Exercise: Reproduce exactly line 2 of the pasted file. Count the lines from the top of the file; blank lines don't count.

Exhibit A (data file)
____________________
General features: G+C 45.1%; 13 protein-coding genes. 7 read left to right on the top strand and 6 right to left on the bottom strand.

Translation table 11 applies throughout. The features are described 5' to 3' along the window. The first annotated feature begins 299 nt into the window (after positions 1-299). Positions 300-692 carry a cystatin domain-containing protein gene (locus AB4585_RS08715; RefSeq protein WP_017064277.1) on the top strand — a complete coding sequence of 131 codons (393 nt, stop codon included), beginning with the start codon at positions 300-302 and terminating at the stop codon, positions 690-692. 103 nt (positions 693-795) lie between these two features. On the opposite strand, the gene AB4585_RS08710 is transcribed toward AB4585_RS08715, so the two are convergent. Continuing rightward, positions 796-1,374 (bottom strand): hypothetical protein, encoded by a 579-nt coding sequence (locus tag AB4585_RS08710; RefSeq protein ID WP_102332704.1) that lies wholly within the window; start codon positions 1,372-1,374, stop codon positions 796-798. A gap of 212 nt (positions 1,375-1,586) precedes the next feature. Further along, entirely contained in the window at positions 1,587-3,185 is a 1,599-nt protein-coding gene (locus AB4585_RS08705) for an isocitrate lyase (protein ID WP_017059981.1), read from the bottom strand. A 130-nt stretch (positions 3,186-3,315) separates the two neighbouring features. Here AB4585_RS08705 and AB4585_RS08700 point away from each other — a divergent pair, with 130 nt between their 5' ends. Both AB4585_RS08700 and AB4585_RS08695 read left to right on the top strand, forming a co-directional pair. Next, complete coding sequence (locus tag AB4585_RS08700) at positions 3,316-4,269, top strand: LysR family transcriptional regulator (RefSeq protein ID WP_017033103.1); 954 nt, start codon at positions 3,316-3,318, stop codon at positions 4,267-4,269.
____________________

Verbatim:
Translation table 11 applies throughout. The features are described 5' to 3' along the window. The first annotated feature begins 299 nt into the window (after positions 1-299). Positions 300-692 carry a cystatin domain-containing protein gene (locus AB4585_RS08715; RefSeq protein WP_017064277.1) on the top strand — a complete coding sequence of 131 codons (393 nt, stop codon included), beginning with the start codon at positions 300-302 and terminating at the stop codon, positions 690-692. 103 nt (positions 693-795) lie between these two features. On the opposite strand, the gene AB4585_RS08710 is transcribed toward AB4585_RS08715, so the two are convergent. Continuing rightward, positions 796-1,374 (bottom strand): hypothetical protein, encoded by a 579-nt coding sequence (locus tag AB4585_RS08710; RefSeq protein ID WP_102332704.1) that lies wholly within the window; start codon positions 1,372-1,374, stop codon positions 796-798. A gap of 212 nt (positions 1,375-1,586) precedes the next feature. Further along, entirely contained in the window at positions 1,587-3,185 is a 1,599-nt protein-coding gene (locus AB4585_RS08705) for an isocitrate lyase (protein ID WP_017059981.1), read from the bottom strand. A 130-nt stretch (positions 3,186-3,315) separates the two neighbouring features. Here AB4585_RS08705 and AB4585_RS08700 point away from each other — a divergent pair, with 130 nt between their 5' ends. Both AB4585_RS08700 and AB4585_RS08695 read left to right on the top strand, forming a co-directional pair. Next, complete coding sequence (locus tag AB4585_RS08700) at positions 3,316-4,269, top strand: LysR family transcriptional regulator (RefSeq protein ID WP_017033103.1); 954 nt, start codon at positions 3,316-3,318, stop codon at positions 4,267-4,269.